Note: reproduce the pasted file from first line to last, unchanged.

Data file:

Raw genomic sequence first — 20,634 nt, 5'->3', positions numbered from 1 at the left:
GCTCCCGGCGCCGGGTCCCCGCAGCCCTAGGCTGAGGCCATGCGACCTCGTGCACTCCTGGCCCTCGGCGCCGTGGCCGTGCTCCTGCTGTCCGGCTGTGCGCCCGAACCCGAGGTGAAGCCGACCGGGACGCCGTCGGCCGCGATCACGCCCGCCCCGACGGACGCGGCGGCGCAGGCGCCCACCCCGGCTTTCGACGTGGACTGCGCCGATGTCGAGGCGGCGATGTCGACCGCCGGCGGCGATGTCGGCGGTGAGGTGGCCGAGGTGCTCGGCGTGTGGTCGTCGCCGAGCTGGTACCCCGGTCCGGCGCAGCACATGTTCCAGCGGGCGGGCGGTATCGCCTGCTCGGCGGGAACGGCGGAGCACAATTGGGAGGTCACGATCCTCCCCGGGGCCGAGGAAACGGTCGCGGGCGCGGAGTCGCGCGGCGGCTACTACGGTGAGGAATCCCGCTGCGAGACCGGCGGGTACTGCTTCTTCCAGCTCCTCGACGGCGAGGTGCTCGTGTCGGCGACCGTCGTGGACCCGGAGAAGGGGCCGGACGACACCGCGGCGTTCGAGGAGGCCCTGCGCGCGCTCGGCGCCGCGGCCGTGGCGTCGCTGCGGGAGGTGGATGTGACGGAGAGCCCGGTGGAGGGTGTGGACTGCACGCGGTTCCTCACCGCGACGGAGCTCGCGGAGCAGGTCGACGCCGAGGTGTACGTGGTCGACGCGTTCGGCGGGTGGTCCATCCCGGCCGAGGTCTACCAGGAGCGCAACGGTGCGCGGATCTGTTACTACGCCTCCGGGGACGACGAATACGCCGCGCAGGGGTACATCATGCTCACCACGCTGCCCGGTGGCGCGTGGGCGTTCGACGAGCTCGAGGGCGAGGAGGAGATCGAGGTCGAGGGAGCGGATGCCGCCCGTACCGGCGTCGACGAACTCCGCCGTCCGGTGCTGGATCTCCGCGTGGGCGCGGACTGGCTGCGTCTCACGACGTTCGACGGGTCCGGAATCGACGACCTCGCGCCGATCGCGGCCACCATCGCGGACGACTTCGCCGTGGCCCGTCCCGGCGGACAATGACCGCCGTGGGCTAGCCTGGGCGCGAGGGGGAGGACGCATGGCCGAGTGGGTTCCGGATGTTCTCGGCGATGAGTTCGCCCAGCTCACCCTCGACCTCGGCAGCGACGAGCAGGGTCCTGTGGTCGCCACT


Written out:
Raw genomic sequence first — 20,634 nt, 5'->3', positions numbered from 1 at the left:
GCTCCCGGCGCCGGGTCCCCGCAGCCCTAGGCTGAGGCCATGCGACCTCGTGCACTCCTGGCCCTCGGCGCCGTGGCCGTGCTCCTGCTGTCCGGCTGTGCGCCCGAACCCGAGGTGAAGCCGACCGGGACGCCGTCGGCCGCGATCACGCCCGCCCCGACGGACGCGGCGGCGCAGGCGCCCACCCCGGCTTTCGACGTGGACTGCGCCGATGTCGAGGCGGCGATGTCGACCGCCGGCGGCGATGTCGGCGGTGAGGTGGCCGAGGTGCTCGGCGTGTGGTCGTCGCCGAGCTGGTACCCCGGTCCGGCGCAGCACATGTTCCAGCGGGCGGGCGGTATCGCCTGCTCGGCGGGAACGGCGGAGCACAATTGGGAGGTCACGATCCTCCCCGGGGCCGAGGAAACGGTCGCGGGCGCGGAGTCGCGCGGCGGCTACTACGGTGAGGAATCCCGCTGCGAGACCGGCGGGTACTGCTTCTTCCAGCTCCTCGACGGCGAGGTGCTCGTGTCGGCGACCGTCGTGGACCCGGAGAAGGGGCCGGACGACACCGCGGCGTTCGAGGAGGCCCTGCGCGCGCTCGGCGCCGCGGCCGTGGCGTCGCTGCGGGAGGTGGATGTGACGGAGAGCCCGGTGGAGGGTGTGGACTGCACGCGGTTCCTCACCGCGACGGAGCTCGCGGAGCAGGTCGACGCCGAGGTGTACGTGGTCGACGCGTTCGGCGGGTGGTCCATCCCGGCCGAGGTCTACCAGGAGCGCAACGGTGCGCGGATCTGTTACTACGCCTCCGGGGACGACGAATACGCCGCGCAGGGGTACATCATGCTCACCACGCTGCCCGGTGGCGCGTGGGCGTTCGACGAGCTCGAGGGCGAGGAGGAGATCGAGGTCGAGGGAGCGGATGCCGCCCGTACCGGCGTCGACGAACTCCGCCGTCCGGTGCTGGATCTCCGCGTGGGCGCGGACTGGCTGCGTCTCACGACGTTCGACGGGTCCGGAATCGACGACCTCGCGCCGATCGCGGCCACCATCGCGGACGACTTCGCCGTGGCCCGTCCCGGCGGACAATGACCGCCGTGGGCTAGCCTGGGCGCGAGGGGGAGGACGCATGGCCGAGTGGGTTCCGGATGTTCTCGGCGATGAGTTCGCCCAGCTCACCCTCGACCTCGGCAGCGACGAGCAGGGTCCTGTGGTCGCCACT